Courtesy and personal conduct are key in Sir Thomas Wyatt's "Mine Own Jon Poins" and in the Earl of Surrey's "So cruel a prison how could betide. "
What are the main differences between the ways Wyatt and Surrey treat these issues and the way they are treated in Sir Gawain and the Green Knight?
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Wyatt may be best known for bringing the Italian sonnet to England; or for false charges against him when Henry VIII decided to execute Anne Boleyn. The King named several men as lovers, among them Wyatt, unfairly accused and killed with Anne.
Wyatt's writings were linked with Henry Howard, Earl of Surrey, as seen in the book entitled, The Works of Henry Howard, Earl of Surrey, and of Sir Thomas Wyatt, the Elder, printed in London by T. Bensley, in 1816. In this book, it is noted that Wyatt counted John Poins as a good friend; his poem takes issue life in at court in London.
In his poem, Wyatt has many concerns, and they relate to "courtesy and personal conduct." In his writing to Poins, he says he is leaving London—returning to the country. (It was not uncommon for people to have a home in London and in the country; among other things, the country provided distance from politics and intrigue at court.)
In his poem, "Mine Own Jon Poins," Wyatt speaks clearly, telling Poins that he cannot remain in London to watch things take place with which he disagrees—and say nothing. Wyatt states that he cannot, e.g., worship the gods of old and turn his back on the Almighty God, silent while others do:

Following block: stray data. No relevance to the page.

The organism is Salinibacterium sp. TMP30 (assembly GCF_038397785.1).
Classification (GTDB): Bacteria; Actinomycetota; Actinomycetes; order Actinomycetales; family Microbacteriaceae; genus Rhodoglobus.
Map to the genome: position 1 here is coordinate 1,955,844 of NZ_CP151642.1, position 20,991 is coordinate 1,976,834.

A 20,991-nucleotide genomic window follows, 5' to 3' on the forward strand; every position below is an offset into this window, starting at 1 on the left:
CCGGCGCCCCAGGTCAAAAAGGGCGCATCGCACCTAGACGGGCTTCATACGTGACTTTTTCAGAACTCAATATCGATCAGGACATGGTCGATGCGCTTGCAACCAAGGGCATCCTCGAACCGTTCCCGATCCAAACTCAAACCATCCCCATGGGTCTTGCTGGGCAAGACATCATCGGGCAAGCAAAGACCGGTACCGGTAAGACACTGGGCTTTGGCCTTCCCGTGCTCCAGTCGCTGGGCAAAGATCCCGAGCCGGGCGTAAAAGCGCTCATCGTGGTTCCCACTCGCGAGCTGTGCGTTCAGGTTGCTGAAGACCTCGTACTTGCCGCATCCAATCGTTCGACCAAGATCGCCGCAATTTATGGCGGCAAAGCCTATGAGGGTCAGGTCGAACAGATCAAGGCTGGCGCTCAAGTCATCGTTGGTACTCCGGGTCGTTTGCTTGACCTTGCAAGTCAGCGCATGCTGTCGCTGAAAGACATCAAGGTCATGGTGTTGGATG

I cannot honour them that sets their part
With Venus and Bacchus all their life long;
Nor hold my peace of them although I smart.
I cannot crouch nor kneel to do so great a wrong,
To worship them, like God on earth alone...
By the poem's end, he explains that he will not remain in a place such as where Christ was betrayed for money, power, etc., as in Rome, but that Wyatt can be judged by his actions in Kent where he innocently writes—if Poins cares to visit.
Nor I am not where Christ is given in prey
For money, poison, and treason at Rome--...
But here I am in Kent and Christendom
Among the Muses where I read and rhyme;
Where if thou list, my Poinz, for to come,
Thou shalt be judge how I do spend my time.
Henry Howard was a good friend of Wyatt's; together they are considered the "fathers of the English sonnet."
While Wyatt introduced the sonnet into English, it was Surrey who gave them the rhyming meter and the division into quatrains that now characterizes the sonnets variously named English, Elizabethan or Shakespearean sonnets.
However, Surry's fate would be no better than Wyatt's—he would be executed because of Henry VIII's paranoia that Howard was involved in a plot to steal the throne—also false charges.
In his poem, "So cruel a prison, how could betide," Howard recalls all of the fun he had with carousing, hunting and various entertainments, as he sits imprisoned, drawing small comfort from his memories as he waits to die. He seems to reflect on the importance of courtesy and personal conduct too late.
Thus I alone, where all my freedom grew,
In prison pine, with bondage and restraint:
And with remembrance of the greater grief,
To banish the less, I find my chief relief.
These are the real experiences of two men. In Sir Gawain and the Green Knight, we read a poem based upon the idealization of a knight committed to "courtesy and personal conduct." Gawain offers courtesy to his hostess, Bertilak's wife, who tempts him; his personal conduct requires that he return what he has received each day to his host, and that he avoids the seductions of his hostess; he finally presents himself for possible death at the Green Knight's hands, as a true knight.
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